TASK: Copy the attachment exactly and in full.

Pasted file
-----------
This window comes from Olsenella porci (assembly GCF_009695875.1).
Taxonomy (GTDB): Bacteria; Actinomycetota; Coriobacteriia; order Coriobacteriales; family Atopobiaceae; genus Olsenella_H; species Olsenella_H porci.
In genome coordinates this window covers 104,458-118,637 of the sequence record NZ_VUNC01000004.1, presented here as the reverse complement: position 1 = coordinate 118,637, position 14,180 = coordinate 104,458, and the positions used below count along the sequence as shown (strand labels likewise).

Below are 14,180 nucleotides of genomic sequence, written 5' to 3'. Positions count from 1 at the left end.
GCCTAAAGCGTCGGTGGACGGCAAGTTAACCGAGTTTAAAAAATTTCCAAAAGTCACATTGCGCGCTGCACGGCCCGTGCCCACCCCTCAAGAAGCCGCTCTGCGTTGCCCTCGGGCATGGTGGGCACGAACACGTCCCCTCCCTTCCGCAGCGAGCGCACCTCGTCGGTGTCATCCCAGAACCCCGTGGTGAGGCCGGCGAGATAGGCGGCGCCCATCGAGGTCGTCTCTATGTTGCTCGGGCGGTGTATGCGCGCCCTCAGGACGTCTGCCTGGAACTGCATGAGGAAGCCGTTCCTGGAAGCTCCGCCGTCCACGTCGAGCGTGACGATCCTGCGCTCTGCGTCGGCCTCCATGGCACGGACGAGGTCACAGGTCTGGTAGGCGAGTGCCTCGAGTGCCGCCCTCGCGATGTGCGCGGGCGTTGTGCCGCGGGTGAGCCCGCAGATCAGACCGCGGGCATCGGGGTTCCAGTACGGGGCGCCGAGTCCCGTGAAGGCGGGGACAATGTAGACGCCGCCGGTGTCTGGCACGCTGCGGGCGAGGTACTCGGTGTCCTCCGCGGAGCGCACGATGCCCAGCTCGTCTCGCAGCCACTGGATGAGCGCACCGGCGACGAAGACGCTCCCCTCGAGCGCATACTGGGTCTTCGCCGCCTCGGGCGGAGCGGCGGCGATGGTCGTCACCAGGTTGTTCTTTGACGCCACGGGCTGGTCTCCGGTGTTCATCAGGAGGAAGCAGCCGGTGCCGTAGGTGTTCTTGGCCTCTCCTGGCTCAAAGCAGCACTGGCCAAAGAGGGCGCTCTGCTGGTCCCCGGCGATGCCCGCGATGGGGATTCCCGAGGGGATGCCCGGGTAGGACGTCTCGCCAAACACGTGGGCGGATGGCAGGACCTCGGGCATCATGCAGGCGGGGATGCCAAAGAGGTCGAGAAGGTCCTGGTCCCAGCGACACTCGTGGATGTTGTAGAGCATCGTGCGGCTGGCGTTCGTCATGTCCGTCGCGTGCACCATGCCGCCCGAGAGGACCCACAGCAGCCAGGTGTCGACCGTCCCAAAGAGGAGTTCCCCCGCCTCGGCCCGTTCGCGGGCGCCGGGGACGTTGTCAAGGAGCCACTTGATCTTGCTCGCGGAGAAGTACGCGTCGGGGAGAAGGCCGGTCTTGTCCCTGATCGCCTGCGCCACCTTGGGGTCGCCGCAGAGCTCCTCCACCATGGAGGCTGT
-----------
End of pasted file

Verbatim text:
This window comes from Olsenella porci (assembly GCF_009695875.1).
Taxonomy (GTDB): Bacteria; Actinomycetota; Coriobacteriia; order Coriobacteriales; family Atopobiaceae; genus Olsenella_H; species Olsenella_H porci.
In genome coordinates this window covers 104,458-118,637 of the sequence record NZ_VUNC01000004.1, presented here as the reverse complement: position 1 = coordinate 118,637, position 14,180 = coordinate 104,458, and the positions used below count along the sequence as shown (strand labels likewise).

Below are 14,180 nucleotides of genomic sequence, written 5' to 3'. Positions count from 1 at the left end.
GCCTAAAGCGTCGGTGGACGGCAAGTTAACCGAGTTTAAAAAATTTCCAAAAGTCACATTGCGCGCTGCACGGCCCGTGCCCACCCCTCAAGAAGCCGCTCTGCGTTGCCCTCGGGCATGGTGGGCACGAACACGTCCCCTCCCTTCCGCAGCGAGCGCACCTCGTCGGTGTCATCCCAGAACCCCGTGGTGAGGCCGGCGAGATAGGCGGCGCCCATCGAGGTCGTCTCTATGTTGCTCGGGCGGTGTATGCGCGCCCTCAGGACGTCTGCCTGGAACTGCATGAGGAAGCCGTTCCTGGAAGCTCCGCCGTCCACGTCGAGCGTGACGATCCTGCGCTCTGCGTCGGCCTCCATGGCACGGACGAGGTCACAGGTCTGGTAGGCGAGTGCCTCGAGTGCCGCCCTCGCGATGTGCGCGGGCGTTGTGCCGCGGGTGAGCCCGCAGATCAGACCGCGGGCATCGGGGTTCCAGTACGGGGCGCCGAGTCCCGTGAAGGCGGGGACAATGTAGACGCCGCCGGTGTCTGGCACGCTGCGGGCGAGGTACTCGGTGTCCTCCGCGGAGCGCACGATGCCCAGCTCGTCTCGCAGCCACTGGATGAGCGCACCGGCGACGAAGACGCTCCCCTCGAGCGCATACTGGGTCTTCGCCGCCTCGGGCGGAGCGGCGGCGATGGTCGTCACCAGGTTGTTCTTTGACGCCACGGGCTGGTCTCCGGTGTTCATCAGGAGGAAGCAGCCGGTGCCGTAGGTGTTCTTGGCCTCTCCTGGCTCAAAGCAGCACTGGCCAAAGAGGGCGCTCTGCTGGTCCCCGGCGATGCCCGCGATGGGGATTCCCGAGGGGATGCCCGGGTAGGACGTCTCGCCAAACACGTGGGCGGATGGCAGGACCTCGGGCATCATGCAGGCGGGGATGCCAAAGAGGTCGAGAAGGTCCTGGTCCCAGCGACACTCGTGGATGTTGTAGAGCATCGTGCGGCTGGCGTTCGTCATGTCCGTCGCGTGCACCATGCCGCCCGAGAGGACCCACAGCAGCCAGGTGTCGACCGTCCCAAAGAGGAGTTCCCCCGCCTCGGCCCGTTCGCGGGCGCCGGGGACGTTGTCAAGGAGCCACTTGATCTTGCTCGCGGAGAAGTACGCGTCGGGGAGAAGGCCGGTCTTGTCCCTGATCGCCTGCGCCACCTTGGGGTCGCCGCAGAGCTCCTCCACCATGGAGGCTGT